"Right to Work" Constitutional Amendment Moves to the House Floor for Required Readings, Vote
Once again, we'd like to draw your attention to a couple of important items before we dive into this week's legislative update. First, we'd like to extend our thanks to State Representative John Ray Clemmons for his help in filing two resolutions earlier this week to honor the lives of CWA Local 3808 President Debbie Sisco and her daughter, Marie, who were tragically killed last week. Both resolutions passed the Tennessee House of Representatives unanimously. We are appreciative of Representative Clemmons for his ongoing efforts to honor these two beautiful souls who were taken too soon.
Second, we'd like to highlight (but not for a good reason) the behavior of House Majority Leader William Lamberth in the House Finance, Ways & Means Committee this past Tuesday. During testimony against HJR 0072, which would enshrine Tennessee's "Right to Work" law in the state constitution, he chose to take that as an opportunity to offensively suggest that all union leaders are corrupt.Instead of debating the actual merits (or lack thereof) of the legislation, Leader Lamberth made his stance on working families abundantly clear. For those who wonder why it is so difficult to pass a pro-worker piece of legislation or stop a bad bill in Tennessee, look no further than what happened on Tuesday. Working families may disagree with the Republican supermajority on MANY issues (including whether "Right to Work" should be enshrined in the constitution), but disrespect should NEVER be an option. What happened earlier this week was insulting to us, our members, and all hardworking Tennesseans.
Now, we prepare ourselves for the final days of the legislative session. First, HJR 0072 will be read for the first time on the House floor this Monday (April 26th) at 4:00 p.m. CT. As a reminder, this must be read three times before any debate or a vote can take place. Based on the House of Representative's current schedule next week, we expect that a floor vote will likely take place on Wednesday, April 28th. However, as with anything during the final weeks of session, this is subject to change. Please keep an eye on our social media channels for updates, but we are tentatively expecting a second reading on Tuesday, and a final reading and vote on Wednesday. We cannot emphasize this enough: the push to enshrine Tennessee's "Right to Work" law in the state constitution is one of the Republican supermajority's top legislative priorities and has the support of Governor Bill Lee. They will undoubtedly put unlimited pressure on their members to ensure its passage.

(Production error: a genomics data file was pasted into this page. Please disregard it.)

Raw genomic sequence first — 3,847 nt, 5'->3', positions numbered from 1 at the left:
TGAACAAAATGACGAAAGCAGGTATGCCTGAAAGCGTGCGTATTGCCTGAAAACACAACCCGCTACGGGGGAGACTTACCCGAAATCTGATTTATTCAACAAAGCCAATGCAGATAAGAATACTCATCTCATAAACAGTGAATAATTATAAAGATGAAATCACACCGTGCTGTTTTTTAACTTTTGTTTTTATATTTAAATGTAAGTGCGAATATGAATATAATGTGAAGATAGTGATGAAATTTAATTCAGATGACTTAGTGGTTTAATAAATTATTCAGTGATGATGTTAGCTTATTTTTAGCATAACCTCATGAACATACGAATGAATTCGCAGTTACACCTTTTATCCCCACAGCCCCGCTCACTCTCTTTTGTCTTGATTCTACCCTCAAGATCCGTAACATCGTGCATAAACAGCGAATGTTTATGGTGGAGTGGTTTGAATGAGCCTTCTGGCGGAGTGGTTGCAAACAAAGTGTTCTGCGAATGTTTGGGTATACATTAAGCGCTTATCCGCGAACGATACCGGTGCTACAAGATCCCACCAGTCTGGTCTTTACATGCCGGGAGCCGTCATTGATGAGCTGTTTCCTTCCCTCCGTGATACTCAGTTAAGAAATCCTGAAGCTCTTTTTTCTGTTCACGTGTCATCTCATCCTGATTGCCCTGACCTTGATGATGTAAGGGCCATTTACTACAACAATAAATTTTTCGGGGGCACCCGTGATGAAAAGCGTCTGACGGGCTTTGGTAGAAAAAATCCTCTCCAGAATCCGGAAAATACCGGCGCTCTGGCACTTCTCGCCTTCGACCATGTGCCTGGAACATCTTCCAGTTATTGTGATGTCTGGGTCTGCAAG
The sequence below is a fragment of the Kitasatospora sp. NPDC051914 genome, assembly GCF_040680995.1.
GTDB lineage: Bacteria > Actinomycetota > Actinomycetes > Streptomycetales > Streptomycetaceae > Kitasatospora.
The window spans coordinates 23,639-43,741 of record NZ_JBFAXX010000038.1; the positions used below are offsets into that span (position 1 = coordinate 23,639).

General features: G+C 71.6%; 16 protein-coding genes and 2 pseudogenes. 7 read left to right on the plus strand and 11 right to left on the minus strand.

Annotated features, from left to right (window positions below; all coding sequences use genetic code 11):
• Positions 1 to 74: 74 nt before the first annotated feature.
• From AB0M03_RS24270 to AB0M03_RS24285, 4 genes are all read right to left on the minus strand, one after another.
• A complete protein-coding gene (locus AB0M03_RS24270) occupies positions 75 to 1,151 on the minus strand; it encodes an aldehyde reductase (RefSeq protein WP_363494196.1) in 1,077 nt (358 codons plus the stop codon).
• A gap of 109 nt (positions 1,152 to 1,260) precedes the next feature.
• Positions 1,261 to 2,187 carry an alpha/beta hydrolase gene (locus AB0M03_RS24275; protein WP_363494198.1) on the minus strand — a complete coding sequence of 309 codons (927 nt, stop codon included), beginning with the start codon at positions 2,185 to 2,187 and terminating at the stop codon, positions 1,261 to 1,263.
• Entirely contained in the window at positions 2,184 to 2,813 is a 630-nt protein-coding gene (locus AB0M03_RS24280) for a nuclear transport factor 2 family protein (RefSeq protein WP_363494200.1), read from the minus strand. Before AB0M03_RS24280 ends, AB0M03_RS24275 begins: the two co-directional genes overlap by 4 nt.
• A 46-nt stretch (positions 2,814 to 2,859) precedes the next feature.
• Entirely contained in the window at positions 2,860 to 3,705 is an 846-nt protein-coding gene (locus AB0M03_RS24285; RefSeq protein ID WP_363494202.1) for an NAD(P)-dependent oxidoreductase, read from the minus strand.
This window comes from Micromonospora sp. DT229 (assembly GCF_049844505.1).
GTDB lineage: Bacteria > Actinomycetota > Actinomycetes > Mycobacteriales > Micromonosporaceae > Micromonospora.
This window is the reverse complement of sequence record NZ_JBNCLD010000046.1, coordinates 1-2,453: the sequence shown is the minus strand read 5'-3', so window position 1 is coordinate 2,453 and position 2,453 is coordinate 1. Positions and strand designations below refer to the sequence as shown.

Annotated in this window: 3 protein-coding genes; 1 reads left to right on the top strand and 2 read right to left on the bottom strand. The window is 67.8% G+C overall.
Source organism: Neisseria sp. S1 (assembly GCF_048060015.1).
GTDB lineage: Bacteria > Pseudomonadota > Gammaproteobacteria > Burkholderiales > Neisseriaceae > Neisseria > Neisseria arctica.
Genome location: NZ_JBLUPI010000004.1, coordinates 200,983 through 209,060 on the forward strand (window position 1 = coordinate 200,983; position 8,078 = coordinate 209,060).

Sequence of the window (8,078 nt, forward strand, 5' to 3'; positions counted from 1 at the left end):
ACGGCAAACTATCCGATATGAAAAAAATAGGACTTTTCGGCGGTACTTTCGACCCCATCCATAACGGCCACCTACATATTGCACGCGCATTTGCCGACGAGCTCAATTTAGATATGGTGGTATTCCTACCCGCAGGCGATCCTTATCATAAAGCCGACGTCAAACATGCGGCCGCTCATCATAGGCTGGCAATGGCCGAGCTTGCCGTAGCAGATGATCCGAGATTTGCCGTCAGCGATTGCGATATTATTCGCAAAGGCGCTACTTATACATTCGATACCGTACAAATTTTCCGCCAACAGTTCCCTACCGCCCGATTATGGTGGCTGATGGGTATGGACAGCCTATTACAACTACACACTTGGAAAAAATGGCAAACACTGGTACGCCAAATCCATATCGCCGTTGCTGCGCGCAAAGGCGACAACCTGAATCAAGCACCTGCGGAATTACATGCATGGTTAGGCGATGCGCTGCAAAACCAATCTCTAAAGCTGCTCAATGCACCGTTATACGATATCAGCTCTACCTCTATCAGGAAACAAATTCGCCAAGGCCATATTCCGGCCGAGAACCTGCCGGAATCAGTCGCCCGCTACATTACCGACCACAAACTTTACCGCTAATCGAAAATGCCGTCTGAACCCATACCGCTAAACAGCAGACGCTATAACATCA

As we have asked almost weekly since January, please continue to contact your legislator and ask them to vote "NO" on HJR 0072. You can do so by clicking on the blue button below. ALL state representatives will hear this resolution next week. Don't forget to reference the House version (HJR 0072) of this amendment when making a call or sending an e-mail. If you're not sure exactly what to say, that's okay! Both the pre-written letter and the number to call will provide you with some suggestions. You can also check out our digital toolkit with additional messaging, talking points, and much more.
Click here and ask your state representative to vote "NO" on HJR 0072!
Lawmakers are still continuing to push additional legislation that would be harmful to working families. This week, the Senate Finance Ways & Means Committee will hear SB 1402. As a reminder, this is a caption bill that would reduce the amount of time that someone could draw unemployment benefits from 26 weeks, to as low as 12 weeks. While the number is dependent upon several factors, including the current monthly unemployment rate, no Tennessean could receive benefits for more than 20 weeks. Rather than ensure that Tennesseans can make ends meet and provide for their families while looking for a job, legislators want to shame them into not relying on the government for help at a vulnerable time. Working families have suffered enough and do not need yet another attack. The House version of this bill has been placed behind the budget but could come back up at any moment. You can read more about the Senate's version of the bill here.
Tell your legislator: don't cut Tennessee's unemployment benefits!